Destroy All Neighbors (2024) Review

Destroy All Neighbors (2024) Review

Destroy All Neighbors (2024)
Director: Josh Forbes
Screenwriters: Mike Benner, Jared Logan, Charles A. Pieper
Starring: Jonah Ray, Kiran Deol, Randee Heller, Alex Winter, DeMorge Brown, Thomas Lennon, Kumail Nanjiani

Horror is a genre that never took itself incredibly seriously even in its infancy. When Ann Radcliffe was writing her influential gothic mysteries in the late 1790s like “The Mysteries of Udolpho” and “The Italian”, at the same time Jane Austen was mentioning them in “Northanger Abbey” and using them to deconstruct ideas of ridiculous fantasies. Just over a decade after the Universal monster movies came along in the 1930s with Dracula and Frankenstein, Abbott and Costello faced off against those characters in spoof crossover monster rallies. And when the B movies of the 1970s and 1980s came along, parodying Roger Corman’s cheap shockers with even cheaper blood and guts, Troma entertainment really took up the position of seeing how far they could go.

Destroy All Neighbors is a film that knows it is inherently stupid. It’s a story about William (Jonah Ray, a struggling prog rock musician trying to keep it together with his girlfriend Emily (Kiran Deol) and hold down a job at a struggling recording studio. All he wants to do is finish his prog album that he has been trying to finish for three years, but now the music coming from next door as a result of new neighbour Vlad (Alex Winter) is ruining his focus. When William goes to confront Vlad, things get bloody very quickly, and even the ghosts of the damned won’t let him finish his album in peace.

The film’s primary issue is that these kinds of over-the-top horror-comedy B movie sendups are actually very difficult to pull off, because the joke gets old incredibly quickly. Films which get raucous laughs at the start end up feeling stale by the end. Introduce a world where the modern rules don’t apply, and by the mid-way point, these non-rules have become the norm, and the intrigue is lost. We’ve become used to it. Even films such as Class of Nuke ‘Em High (1986) and its subsequent films have to constantly try to find new ways to keep the jokes fresh and entertaining or else risk falling into shock factor alone and getting stale. It’s not just horror that has this problem: The Matrix: Resurrections (2021) had exactly the same issue, using one meta fanservice joke for far too long pretending to be clever, the novelty wearing off after just a few moments. Destroy All Neighbors has this same issue in that it isn’t entertaining enough to land the madness, the jokes fall flat, and the horror comes in far too late for anyone to get a kick out of it. Added to that, it simply doesn’t up the stupidity enough throughout to maintain the level of absurdity it believes it does.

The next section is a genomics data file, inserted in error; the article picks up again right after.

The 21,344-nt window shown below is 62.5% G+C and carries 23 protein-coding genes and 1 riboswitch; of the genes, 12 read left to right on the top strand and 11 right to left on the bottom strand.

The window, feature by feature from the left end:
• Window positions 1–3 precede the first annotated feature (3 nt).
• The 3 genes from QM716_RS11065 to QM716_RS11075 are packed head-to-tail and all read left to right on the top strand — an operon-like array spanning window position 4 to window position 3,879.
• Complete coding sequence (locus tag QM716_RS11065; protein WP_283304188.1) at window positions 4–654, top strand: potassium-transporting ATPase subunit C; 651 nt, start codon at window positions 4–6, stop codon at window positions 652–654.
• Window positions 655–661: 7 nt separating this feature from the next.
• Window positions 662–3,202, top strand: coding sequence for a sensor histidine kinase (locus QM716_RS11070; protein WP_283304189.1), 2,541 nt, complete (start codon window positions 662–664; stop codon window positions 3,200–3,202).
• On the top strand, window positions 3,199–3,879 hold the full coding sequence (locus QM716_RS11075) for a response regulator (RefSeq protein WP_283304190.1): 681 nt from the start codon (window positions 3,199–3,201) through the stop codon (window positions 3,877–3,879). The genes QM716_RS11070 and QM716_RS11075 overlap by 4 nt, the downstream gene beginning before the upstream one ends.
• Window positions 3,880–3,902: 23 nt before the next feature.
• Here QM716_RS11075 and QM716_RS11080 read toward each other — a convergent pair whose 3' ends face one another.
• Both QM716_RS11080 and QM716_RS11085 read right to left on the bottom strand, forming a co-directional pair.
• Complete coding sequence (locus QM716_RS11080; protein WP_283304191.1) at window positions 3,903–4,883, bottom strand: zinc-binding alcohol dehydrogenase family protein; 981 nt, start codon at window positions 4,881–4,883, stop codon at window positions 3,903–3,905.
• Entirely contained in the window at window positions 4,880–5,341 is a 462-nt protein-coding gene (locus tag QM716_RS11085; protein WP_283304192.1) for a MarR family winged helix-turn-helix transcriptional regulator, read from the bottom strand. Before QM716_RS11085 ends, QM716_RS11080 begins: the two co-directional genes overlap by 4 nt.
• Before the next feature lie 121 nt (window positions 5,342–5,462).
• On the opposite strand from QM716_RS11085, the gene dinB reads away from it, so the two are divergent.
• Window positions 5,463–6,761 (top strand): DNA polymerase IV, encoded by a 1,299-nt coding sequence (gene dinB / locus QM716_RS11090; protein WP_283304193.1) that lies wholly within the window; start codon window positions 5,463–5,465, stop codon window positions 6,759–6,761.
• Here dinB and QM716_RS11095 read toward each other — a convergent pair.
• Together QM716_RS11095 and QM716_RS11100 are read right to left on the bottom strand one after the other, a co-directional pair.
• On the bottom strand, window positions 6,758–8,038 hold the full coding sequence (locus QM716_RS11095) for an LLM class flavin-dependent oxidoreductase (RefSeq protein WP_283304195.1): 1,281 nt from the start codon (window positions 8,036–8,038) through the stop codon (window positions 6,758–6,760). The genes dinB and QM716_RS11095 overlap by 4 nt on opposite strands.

As it slumps through its 80 minutes of runtime, it suddenly finds it has to cram a lot in to a very small amount of time at the 30 minute mark. There’s some sympathy built up for our main two leads before this, so that’s something, and there’s a wonderful cameo scene by Kumail Nanjiani that runs a joke to the borders of getting stale but ends it just in time, but it’s not enough to keep anyone engaged with the story. By the time the finale comes in and our team of ragtag undead misfits have one final crack at finishing their long-awaited album, it’s a decent scene complete with rock-off final moments reminiscent of Tenacious D and the Pick of Destiny (though not as good), but we’ve already checked out. It’s a shame, because it’s not a bad ending in itself, with a joke about Emily’s Big Bear story, well known to her friends for being outrageously long-winded, being a wonderful device and touch of real-world humour that feels like the first joke to hit because it’s so natural and true to life.

Like so many films that have their primary aim to try to be ‘ridiculous’, Destroy All Neighbors ends up stuck in a middle ground of being too little of everything, instead of making the choice to go either one route very hard, or every route to an absurd, extremist degree. Renfield (2023) had a similar issue in that it didn’t go for enough stupidity hard enough, and 2022’s Bullet Train fell into the same unfortunate trap. Perhaps its simply the Western system (or at least, the Western mainstream system, as mainstream as Shudder can be), because a film like Takashi Miike’s Yakuza Apocalypse (2014) truly encapsulated how stupidly mad a film could be whilst still being outrageously entertaining for the entirety of its runtime. Destroy All Neighbors isn’t the worst film in existence; it is inoffensive but unmemorable, failing to deliver on its outrageous promise to its audience.

Score: 8/24

Rating: 1 out of 5.

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